## Methods

### Approach for dealing with comorbidity using incidence -based DALY

Within a given disease model, multiple health states may occur in sequence (for instance, an acute followed by a chronic disease stage) or in parallel – with the latter being either mutually exclusive (for instance, multiple severity levels), or not (for instance, multiple symptoms). Using the terminology introduced before, this may give rise to a situation of internal comorbidity. Figure 1 gives a schematic representation of how health states can overlap in time for a single individual and the consequence for experienced disability. If, continuing with the example above, during the entire time that a patient suffered from COPD he/she also had osteoarthritis, then YLD for osteoarthritis would be overestimated by 8% (1–0.342/0.316) if the co-existence of COPD was assumed to have an additive effect on severity, compared with adjustment using the multiplicative approach.

By definition, comorbidity occurs for health states that overlap in time and that are not mutually exclusive. Adjusting for comorbidity may be straightforward if all symptoms have same onset and duration. For instance, following severe sepsis due to healthcare-associated pneumonia (HAP) infection (Fig. 2), one may develop one or more lifelong disabilities. Indeed, in such cases, comorbidity occurs throughout the rest of the patient’s life (in our example: post-traumatic stress disorder (PTSD), cognitive impairment, physical (mobility) impairment, and renal failure). Therefore, to compute YLD the model requires only the probabilities of disease occurrence and possible correlations, the disability weight of each health state, and a choice to be made on how to appropriately combine disability weights.

When the comorbid health states occur at different time points, an analytical solution to the comorbidity problem becomes more complex, especially if one wants to consider variability and/or uncertainty in the calculations. Indeed, the adjustment requires knowledge on the specific time points when multiple conditions co-exist.

To address this problem, we adopt an individual-based model (IBM) approach, which allows the simulation of a hypothetical cohort of individuals and the tracking of their disease history, including possible comorbidities, over time. We demonstrate this approach using an example of external comorbidity, i.e., colorectal cancer complicated by HAP.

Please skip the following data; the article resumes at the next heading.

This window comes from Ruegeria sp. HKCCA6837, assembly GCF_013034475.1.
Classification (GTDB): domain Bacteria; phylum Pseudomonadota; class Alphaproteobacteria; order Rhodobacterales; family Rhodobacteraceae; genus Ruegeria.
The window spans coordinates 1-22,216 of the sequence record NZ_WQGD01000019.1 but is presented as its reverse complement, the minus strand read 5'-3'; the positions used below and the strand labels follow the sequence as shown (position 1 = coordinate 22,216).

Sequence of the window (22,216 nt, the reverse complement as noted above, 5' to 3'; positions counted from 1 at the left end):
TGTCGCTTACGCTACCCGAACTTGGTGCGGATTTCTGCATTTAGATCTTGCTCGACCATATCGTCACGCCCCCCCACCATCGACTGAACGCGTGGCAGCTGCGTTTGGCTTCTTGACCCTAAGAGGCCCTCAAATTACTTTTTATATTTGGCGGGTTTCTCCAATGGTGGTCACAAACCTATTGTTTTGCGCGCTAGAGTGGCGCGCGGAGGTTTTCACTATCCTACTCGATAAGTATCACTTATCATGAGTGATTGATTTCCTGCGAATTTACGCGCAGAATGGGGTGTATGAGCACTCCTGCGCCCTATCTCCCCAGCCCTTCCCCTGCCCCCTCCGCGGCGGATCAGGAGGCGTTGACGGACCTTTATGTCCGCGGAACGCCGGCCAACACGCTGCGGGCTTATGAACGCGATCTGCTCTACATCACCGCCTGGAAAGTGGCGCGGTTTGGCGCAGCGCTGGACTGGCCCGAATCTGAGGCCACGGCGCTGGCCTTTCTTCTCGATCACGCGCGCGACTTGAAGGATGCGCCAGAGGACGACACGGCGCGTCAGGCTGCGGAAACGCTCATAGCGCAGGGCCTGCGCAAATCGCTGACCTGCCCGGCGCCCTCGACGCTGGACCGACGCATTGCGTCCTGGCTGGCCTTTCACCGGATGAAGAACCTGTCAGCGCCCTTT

### Example IBM for external comorbidity

There are two health states standardly assumed within the clinical progression pathway for cancers that respond to treatment: Diagnosis and Control/management. For non-responders, there are additional two states: Pre-terminal (or metastatic) and Terminal. We simplified the pathway to two states: Diagnosis/therapy and Pre-terminal/terminal states (Fig. 2). For colorectal cancer, the probability of cure is age-dependent, but for simplicity we set this parameter to a single value, 56% [16]. This means the probability of death from cancer was (100–56%) = 44%. In addition, we did not consider possible sequelae occurring among cured patients.

The risk of acquiring HAP was restricted to the Diagnosis/therapy state only, when cancer patients would be initially admitted to hospital. This was not easily obtainable from the literature; for our worked example we set this parameter to 12%, which is the prevalence of all HAIs among patients in the specialty Transplant/cancer surgery from a point prevalence survey in the European acute-care setting, 2011–2012 [17]. This is higher than earlier reports of HAP incidence (e.g., crude rate of 6.1/1000 discharges [18];). Table 1 details all colorectal cancer disease model parameters.

We adopted a previously published clinical pathway progression model for HAP [14], which consists of the health states Symptomatic infection followed by either, recovery, Severe sepsis or death. Patients who had progressed to Severe sepsis can develop the life-long (and non-mutually exclusive) sequelae PTSD, Cognitive impairment, and/or Renal failure. Following Severe sepsis, all patients develop Physical impairment (Fig. 2 and Table A2). Although intervals/ranges were available for many model parameters, for simplicity we used only point estimates.

#### Progression probabilities

The probability of each of these combinations of health states is the product of the probability of observing (or not) of each individual health state – at least, if independence between health states is assumed. We modelled comorbidity assuming an independent multiplicative model, i.e., the probability of simultaneously experiencing a combination of health states is the product of the probabilities of experiencing each of the individual health states, regardless if the health states are part of the clinical progression pathway for the same disease/agent or are part of different disease pathways.

Because our IBM uses a time step of 1 day, we first needed to convert each cumulative progression probability to a daily rate. For example, in the HAP disease model, the health state Severe sepsis develops following Symptomatic infection with a cumulative probability of 0.39 (Table A2), meaning that 39% of all individuals progress to this health state. We converted this cumulative probability to a daily rate, based on the mean duration in the Symptomatic infection health state of 0.025 years (=9.1 days), using the standard formula:

$${r}_{\mathrm{sepsis}}=-\log \left(1-0.39\right)/9.1$$